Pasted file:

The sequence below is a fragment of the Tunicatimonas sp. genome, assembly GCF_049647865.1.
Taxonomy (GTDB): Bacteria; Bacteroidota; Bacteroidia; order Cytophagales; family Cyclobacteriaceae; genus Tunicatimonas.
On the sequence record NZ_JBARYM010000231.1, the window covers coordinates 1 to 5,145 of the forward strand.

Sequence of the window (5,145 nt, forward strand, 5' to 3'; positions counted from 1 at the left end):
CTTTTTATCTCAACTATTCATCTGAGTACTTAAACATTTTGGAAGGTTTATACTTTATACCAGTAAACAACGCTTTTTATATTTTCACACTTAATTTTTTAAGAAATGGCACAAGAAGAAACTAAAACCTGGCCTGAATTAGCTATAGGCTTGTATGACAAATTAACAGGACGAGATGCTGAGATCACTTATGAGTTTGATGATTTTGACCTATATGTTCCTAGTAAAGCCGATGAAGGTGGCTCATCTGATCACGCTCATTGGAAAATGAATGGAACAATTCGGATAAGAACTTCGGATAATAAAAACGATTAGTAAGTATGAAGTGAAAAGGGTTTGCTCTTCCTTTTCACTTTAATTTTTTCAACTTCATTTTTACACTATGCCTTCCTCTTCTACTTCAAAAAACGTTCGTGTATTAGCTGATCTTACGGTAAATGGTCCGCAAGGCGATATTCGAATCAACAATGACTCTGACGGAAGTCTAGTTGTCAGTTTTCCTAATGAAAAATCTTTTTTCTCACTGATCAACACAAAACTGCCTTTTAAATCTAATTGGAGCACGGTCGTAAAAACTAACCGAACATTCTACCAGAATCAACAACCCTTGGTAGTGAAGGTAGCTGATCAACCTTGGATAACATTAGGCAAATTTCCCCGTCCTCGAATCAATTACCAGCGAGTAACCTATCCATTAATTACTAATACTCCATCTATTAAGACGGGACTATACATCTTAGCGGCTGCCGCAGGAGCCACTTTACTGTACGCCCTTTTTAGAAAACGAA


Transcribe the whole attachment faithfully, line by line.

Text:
The sequence below is a fragment of the Tunicatimonas sp. genome, assembly GCF_049647865.1.
Taxonomy (GTDB): Bacteria; Bacteroidota; Bacteroidia; order Cytophagales; family Cyclobacteriaceae; genus Tunicatimonas.
On the sequence record NZ_JBARYM010000231.1, the window covers coordinates 1 to 5,145 of the forward strand.

Sequence of the window (5,145 nt, forward strand, 5' to 3'; positions counted from 1 at the left end):
CTTTTTATCTCAACTATTCATCTGAGTACTTAAACATTTTGGAAGGTTTATACTTTATACCAGTAAACAACGCTTTTTATATTTTCACACTTAATTTTTTAAGAAATGGCACAAGAAGAAACTAAAACCTGGCCTGAATTAGCTATAGGCTTGTATGACAAATTAACAGGACGAGATGCTGAGATCACTTATGAGTTTGATGATTTTGACCTATATGTTCCTAGTAAAGCCGATGAAGGTGGCTCATCTGATCACGCTCATTGGAAAATGAATGGAACAATTCGGATAAGAACTTCGGATAATAAAAACGATTAGTAAGTATGAAGTGAAAAGGGTTTGCTCTTCCTTTTCACTTTAATTTTTTCAACTTCATTTTTACACTATGCCTTCCTCTTCTACTTCAAAAAACGTTCGTGTATTAGCTGATCTTACGGTAAATGGTCCGCAAGGCGATATTCGAATCAACAATGACTCTGACGGAAGTCTAGTTGTCAGTTTTCCTAATGAAAAATCTTTTTTCTCACTGATCAACACAAAACTGCCTTTTAAATCTAATTGGAGCACGGTCGTAAAAACTAACCGAACATTCTACCAGAATCAACAACCCTTGGTAGTGAAGGTAGCTGATCAACCTTGGATAACATTAGGCAAATTTCCCCGTCCTCGAATCAATTACCAGCGAGTAACCTATCCATTAATTACTAATACTCCATCTATTAAGACGGGACTATACATCTTAGCGGCTGCCGCAGGAGCCACTTTACTGTACGCCCTTTTTAGAAAACGAA